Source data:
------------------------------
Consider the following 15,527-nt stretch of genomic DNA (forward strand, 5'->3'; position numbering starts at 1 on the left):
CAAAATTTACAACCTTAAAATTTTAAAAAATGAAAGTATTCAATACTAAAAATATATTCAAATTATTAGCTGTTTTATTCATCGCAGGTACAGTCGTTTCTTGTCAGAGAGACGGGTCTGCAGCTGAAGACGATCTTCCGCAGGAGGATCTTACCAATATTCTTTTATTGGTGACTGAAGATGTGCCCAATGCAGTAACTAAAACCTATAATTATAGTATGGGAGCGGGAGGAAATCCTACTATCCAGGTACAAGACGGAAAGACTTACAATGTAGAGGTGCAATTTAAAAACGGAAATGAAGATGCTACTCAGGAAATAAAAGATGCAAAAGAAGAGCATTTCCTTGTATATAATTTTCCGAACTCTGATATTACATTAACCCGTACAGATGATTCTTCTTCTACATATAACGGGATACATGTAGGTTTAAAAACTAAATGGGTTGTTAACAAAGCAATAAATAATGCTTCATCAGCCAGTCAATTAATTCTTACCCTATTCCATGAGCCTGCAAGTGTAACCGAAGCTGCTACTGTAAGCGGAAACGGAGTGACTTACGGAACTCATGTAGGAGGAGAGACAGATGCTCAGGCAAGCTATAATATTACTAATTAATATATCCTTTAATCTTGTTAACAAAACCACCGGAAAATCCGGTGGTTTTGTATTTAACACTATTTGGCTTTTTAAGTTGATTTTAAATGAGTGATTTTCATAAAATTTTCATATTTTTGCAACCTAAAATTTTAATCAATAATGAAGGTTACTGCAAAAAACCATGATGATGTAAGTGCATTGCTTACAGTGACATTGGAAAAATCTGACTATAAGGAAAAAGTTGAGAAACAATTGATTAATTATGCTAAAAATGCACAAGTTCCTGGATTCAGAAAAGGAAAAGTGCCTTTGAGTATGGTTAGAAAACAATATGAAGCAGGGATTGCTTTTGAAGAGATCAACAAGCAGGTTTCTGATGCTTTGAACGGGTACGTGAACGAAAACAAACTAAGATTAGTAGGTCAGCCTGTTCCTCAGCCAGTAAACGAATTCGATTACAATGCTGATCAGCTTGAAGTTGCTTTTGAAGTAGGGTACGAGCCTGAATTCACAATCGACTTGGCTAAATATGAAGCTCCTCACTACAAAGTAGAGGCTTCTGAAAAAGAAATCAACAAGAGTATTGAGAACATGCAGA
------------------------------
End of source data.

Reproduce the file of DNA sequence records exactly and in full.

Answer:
Consider the following 15,527-nt stretch of genomic DNA (forward strand, 5'->3'; position numbering starts at 1 on the left):
CAAAATTTACAACCTTAAAATTTTAAAAAATGAAAGTATTCAATACTAAAAATATATTCAAATTATTAGCTGTTTTATTCATCGCAGGTACAGTCGTTTCTTGTCAGAGAGACGGGTCTGCAGCTGAAGACGATCTTCCGCAGGAGGATCTTACCAATATTCTTTTATTGGTGACTGAAGATGTGCCCAATGCAGTAACTAAAACCTATAATTATAGTATGGGAGCGGGAGGAAATCCTACTATCCAGGTACAAGACGGAAAGACTTACAATGTAGAGGTGCAATTTAAAAACGGAAATGAAGATGCTACTCAGGAAATAAAAGATGCAAAAGAAGAGCATTTCCTTGTATATAATTTTCCGAACTCTGATATTACATTAACCCGTACAGATGATTCTTCTTCTACATATAACGGGATACATGTAGGTTTAAAAACTAAATGGGTTGTTAACAAAGCAATAAATAATGCTTCATCAGCCAGTCAATTAATTCTTACCCTATTCCATGAGCCTGCAAGTGTAACCGAAGCTGCTACTGTAAGCGGAAACGGAGTGACTTACGGAACTCATGTAGGAGGAGAGACAGATGCTCAGGCAAGCTATAATATTACTAATTAATATATCCTTTAATCTTGTTAACAAAACCACCGGAAAATCCGGTGGTTTTGTATTTAACACTATTTGGCTTTTTAAGTTGATTTTAAATGAGTGATTTTCATAAAATTTTCATATTTTTGCAACCTAAAATTTTAATCAATAATGAAGGTTACTGCAAAAAACCATGATGATGTAAGTGCATTGCTTACAGTGACATTGGAAAAATCTGACTATAAGGAAAAAGTTGAGAAACAATTGATTAATTATGCTAAAAATGCACAAGTTCCTGGATTCAGAAAAGGAAAAGTGCCTTTGAGTATGGTTAGAAAACAATATGAAGCAGGGATTGCTTTTGAAGAGATCAACAAGCAGGTTTCTGATGCTTTGAACGGGTACGTGAACGAAAACAAACTAAGATTAGTAGGTCAGCCTGTTCCTCAGCCAGTAAACGAATTCGATTACAATGCTGATCAGCTTGAAGTTGCTTTTGAAGTAGGGTACGAGCCTGAATTCACAATCGACTTGGCTAAATATGAAGCTCCTCACTACAAAGTAGAGGCTTCTGAAAAAGAAATCAACAAGAGTATTGAGAACATGCAGA